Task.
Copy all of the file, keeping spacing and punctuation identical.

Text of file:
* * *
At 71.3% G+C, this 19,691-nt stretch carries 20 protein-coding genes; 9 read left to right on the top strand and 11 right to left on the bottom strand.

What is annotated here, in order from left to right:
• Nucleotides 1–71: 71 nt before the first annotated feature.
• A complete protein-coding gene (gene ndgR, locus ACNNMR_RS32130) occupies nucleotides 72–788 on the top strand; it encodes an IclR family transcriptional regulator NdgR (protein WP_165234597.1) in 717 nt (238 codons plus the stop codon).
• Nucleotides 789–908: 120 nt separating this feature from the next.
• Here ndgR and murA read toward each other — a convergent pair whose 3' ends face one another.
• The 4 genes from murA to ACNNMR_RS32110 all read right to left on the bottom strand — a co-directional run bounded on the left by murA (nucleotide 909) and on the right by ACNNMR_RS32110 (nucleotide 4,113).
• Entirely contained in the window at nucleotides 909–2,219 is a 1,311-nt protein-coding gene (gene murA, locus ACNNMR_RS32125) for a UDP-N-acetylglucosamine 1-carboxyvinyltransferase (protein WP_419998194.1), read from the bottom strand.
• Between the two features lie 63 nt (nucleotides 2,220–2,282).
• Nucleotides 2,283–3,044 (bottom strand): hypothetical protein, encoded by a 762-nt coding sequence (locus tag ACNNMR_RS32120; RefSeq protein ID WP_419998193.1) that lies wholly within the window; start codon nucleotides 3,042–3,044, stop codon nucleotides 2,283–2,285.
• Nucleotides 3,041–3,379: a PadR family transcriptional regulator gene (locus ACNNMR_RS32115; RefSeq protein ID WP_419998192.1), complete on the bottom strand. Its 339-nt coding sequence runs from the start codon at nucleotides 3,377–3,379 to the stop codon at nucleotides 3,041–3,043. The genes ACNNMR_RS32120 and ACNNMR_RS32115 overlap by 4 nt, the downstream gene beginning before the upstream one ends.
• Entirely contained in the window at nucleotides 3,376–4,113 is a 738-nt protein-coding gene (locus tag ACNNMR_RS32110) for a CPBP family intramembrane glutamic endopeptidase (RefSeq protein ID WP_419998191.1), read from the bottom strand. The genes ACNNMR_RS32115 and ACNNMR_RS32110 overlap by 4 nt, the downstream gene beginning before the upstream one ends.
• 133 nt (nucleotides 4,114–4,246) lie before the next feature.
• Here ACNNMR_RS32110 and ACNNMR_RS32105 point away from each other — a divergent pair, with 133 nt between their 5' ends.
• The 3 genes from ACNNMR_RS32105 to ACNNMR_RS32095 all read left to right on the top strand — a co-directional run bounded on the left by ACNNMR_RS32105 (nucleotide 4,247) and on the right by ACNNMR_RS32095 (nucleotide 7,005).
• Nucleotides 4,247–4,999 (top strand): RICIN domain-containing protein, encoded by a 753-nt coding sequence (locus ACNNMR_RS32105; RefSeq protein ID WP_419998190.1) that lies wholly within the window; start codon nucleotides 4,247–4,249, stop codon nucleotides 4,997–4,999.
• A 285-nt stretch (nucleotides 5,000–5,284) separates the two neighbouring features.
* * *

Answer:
At 71.3% G+C, this 19,691-nt stretch carries 20 protein-coding genes; 9 read left to right on the top strand and 11 right to left on the bottom strand.

What is annotated here, in order from left to right:
• Nucleotides 1–71: 71 nt before the first annotated feature.
• A complete protein-coding gene (gene ndgR, locus ACNNMR_RS32130) occupies nucleotides 72–788 on the top strand; it encodes an IclR family transcriptional regulator NdgR (protein WP_165234597.1) in 717 nt (238 codons plus the stop codon).
• Nucleotides 789–908: 120 nt separating this feature from the next.
• Here ndgR and murA read toward each other — a convergent pair whose 3' ends face one another.
• The 4 genes from murA to ACNNMR_RS32110 all read right to left on the bottom strand — a co-directional run bounded on the left by murA (nucleotide 909) and on the right by ACNNMR_RS32110 (nucleotide 4,113).
• Entirely contained in the window at nucleotides 909–2,219 is a 1,311-nt protein-coding gene (gene murA, locus ACNNMR_RS32125) for a UDP-N-acetylglucosamine 1-carboxyvinyltransferase (protein WP_419998194.1), read from the bottom strand.
• Between the two features lie 63 nt (nucleotides 2,220–2,282).
• Nucleotides 2,283–3,044 (bottom strand): hypothetical protein, encoded by a 762-nt coding sequence (locus tag ACNNMR_RS32120; RefSeq protein ID WP_419998193.1) that lies wholly within the window; start codon nucleotides 3,042–3,044, stop codon nucleotides 2,283–2,285.
• Nucleotides 3,041–3,379: a PadR family transcriptional regulator gene (locus ACNNMR_RS32115; RefSeq protein ID WP_419998192.1), complete on the bottom strand. Its 339-nt coding sequence runs from the start codon at nucleotides 3,377–3,379 to the stop codon at nucleotides 3,041–3,043. The genes ACNNMR_RS32120 and ACNNMR_RS32115 overlap by 4 nt, the downstream gene beginning before the upstream one ends.
• Entirely contained in the window at nucleotides 3,376–4,113 is a 738-nt protein-coding gene (locus tag ACNNMR_RS32110) for a CPBP family intramembrane glutamic endopeptidase (RefSeq protein ID WP_419998191.1), read from the bottom strand. The genes ACNNMR_RS32115 and ACNNMR_RS32110 overlap by 4 nt, the downstream gene beginning before the upstream one ends.
• 133 nt (nucleotides 4,114–4,246) lie before the next feature.
• Here ACNNMR_RS32110 and ACNNMR_RS32105 point away from each other — a divergent pair, with 133 nt between their 5' ends.
• The 3 genes from ACNNMR_RS32105 to ACNNMR_RS32095 all read left to right on the top strand — a co-directional run bounded on the left by ACNNMR_RS32105 (nucleotide 4,247) and on the right by ACNNMR_RS32095 (nucleotide 7,005).
• Nucleotides 4,247–4,999 (top strand): RICIN domain-containing protein, encoded by a 753-nt coding sequence (locus ACNNMR_RS32105; RefSeq protein ID WP_419998190.1) that lies wholly within the window; start codon nucleotides 4,247–4,249, stop codon nucleotides 4,997–4,999.
• A 285-nt stretch (nucleotides 5,000–5,284) separates the two neighbouring features.